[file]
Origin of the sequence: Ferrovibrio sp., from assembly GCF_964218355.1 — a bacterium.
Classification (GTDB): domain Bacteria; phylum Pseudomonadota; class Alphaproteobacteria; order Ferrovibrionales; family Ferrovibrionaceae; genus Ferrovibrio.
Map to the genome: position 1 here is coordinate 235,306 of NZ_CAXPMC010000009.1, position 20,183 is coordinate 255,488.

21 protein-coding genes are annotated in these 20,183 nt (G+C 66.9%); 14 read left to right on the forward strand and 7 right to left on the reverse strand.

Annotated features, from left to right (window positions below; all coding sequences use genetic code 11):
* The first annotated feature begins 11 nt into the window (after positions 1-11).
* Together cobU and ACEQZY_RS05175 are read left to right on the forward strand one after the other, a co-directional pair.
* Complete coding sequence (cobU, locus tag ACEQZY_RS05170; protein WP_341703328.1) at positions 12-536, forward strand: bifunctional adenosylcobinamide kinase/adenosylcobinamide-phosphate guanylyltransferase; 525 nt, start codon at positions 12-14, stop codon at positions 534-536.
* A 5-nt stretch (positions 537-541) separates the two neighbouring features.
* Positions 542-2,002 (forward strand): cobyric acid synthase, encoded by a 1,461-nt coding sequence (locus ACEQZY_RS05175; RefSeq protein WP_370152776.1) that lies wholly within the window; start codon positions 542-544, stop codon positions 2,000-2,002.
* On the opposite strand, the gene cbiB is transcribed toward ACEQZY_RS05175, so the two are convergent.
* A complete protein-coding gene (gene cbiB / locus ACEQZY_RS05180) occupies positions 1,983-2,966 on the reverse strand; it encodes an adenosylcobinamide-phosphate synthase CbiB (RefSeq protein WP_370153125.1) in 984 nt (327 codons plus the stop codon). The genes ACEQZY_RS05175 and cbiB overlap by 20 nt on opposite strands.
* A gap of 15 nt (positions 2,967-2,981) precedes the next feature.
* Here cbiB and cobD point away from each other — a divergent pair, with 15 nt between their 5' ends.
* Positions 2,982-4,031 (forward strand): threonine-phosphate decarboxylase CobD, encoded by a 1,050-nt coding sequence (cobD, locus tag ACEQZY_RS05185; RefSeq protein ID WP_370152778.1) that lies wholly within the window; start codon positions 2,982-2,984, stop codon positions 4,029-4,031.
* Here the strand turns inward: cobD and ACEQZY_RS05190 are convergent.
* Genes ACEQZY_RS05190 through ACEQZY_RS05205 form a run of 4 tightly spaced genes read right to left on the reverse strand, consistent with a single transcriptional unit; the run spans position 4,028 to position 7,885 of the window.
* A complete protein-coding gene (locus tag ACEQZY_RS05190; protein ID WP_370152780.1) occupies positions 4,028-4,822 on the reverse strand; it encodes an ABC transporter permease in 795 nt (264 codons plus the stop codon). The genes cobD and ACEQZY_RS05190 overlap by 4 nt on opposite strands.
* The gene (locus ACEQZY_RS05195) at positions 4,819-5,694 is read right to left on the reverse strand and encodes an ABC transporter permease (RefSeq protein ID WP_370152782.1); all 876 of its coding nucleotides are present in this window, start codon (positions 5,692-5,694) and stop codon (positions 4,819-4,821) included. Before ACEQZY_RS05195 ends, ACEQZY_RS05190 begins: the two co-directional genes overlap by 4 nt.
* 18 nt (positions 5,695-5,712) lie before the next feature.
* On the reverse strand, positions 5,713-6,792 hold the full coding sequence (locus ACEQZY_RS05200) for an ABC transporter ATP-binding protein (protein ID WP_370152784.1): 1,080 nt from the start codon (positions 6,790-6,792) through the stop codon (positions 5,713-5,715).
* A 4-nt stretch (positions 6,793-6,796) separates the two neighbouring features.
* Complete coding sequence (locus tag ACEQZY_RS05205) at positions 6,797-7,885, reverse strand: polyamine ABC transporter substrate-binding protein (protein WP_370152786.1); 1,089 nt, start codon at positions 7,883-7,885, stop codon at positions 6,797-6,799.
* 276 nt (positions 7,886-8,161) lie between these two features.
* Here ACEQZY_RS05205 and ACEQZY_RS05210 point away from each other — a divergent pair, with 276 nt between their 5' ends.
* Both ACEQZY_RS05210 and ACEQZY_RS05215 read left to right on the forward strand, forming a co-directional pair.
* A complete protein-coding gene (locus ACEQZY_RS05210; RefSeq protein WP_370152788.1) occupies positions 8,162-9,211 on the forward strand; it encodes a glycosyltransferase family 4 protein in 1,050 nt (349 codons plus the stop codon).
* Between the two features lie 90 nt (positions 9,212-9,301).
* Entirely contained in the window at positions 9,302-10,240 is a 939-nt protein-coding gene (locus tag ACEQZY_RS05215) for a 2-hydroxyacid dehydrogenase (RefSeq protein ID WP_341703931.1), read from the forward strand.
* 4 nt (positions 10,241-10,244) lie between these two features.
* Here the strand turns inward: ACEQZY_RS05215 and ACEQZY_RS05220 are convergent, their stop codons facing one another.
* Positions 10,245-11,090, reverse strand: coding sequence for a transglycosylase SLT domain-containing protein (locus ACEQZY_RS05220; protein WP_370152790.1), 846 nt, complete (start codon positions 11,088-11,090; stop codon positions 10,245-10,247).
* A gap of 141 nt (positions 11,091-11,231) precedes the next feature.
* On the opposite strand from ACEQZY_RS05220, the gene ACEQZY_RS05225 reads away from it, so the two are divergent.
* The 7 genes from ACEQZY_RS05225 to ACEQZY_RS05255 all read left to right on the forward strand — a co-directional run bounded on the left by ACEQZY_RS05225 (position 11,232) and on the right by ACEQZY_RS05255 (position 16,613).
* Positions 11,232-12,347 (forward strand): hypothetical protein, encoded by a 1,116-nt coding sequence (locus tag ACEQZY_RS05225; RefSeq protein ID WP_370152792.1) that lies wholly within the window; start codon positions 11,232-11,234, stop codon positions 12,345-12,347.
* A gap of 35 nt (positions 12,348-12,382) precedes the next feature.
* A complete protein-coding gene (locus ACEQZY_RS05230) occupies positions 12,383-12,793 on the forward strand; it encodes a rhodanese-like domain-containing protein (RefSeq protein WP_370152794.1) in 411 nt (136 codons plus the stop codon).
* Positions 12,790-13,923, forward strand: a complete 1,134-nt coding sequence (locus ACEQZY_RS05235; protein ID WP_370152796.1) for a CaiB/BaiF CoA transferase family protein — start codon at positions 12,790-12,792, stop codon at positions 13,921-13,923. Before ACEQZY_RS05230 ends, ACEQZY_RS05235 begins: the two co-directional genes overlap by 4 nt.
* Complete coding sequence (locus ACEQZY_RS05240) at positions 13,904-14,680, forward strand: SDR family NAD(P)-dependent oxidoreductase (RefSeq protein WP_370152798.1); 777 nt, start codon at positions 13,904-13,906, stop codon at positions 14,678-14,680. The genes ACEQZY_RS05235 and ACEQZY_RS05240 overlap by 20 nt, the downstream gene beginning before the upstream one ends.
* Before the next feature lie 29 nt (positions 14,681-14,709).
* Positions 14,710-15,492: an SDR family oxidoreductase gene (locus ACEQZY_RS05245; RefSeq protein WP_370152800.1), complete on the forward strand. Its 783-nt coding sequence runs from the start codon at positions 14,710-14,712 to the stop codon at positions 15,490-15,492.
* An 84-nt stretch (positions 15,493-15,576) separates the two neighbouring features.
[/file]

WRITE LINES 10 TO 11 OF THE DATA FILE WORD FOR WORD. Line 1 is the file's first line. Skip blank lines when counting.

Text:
* Positions 542-2,002 (forward strand): cobyric acid synthase, encoded by a 1,461-nt coding sequence (locus ACEQZY_RS05175; RefSeq protein WP_370152776.1) that lies wholly within the window; start codon positions 542-544, stop codon positions 2,000-2,002.
* On the opposite strand, the gene cbiB is transcribed toward ACEQZY_RS05175, so the two are convergent.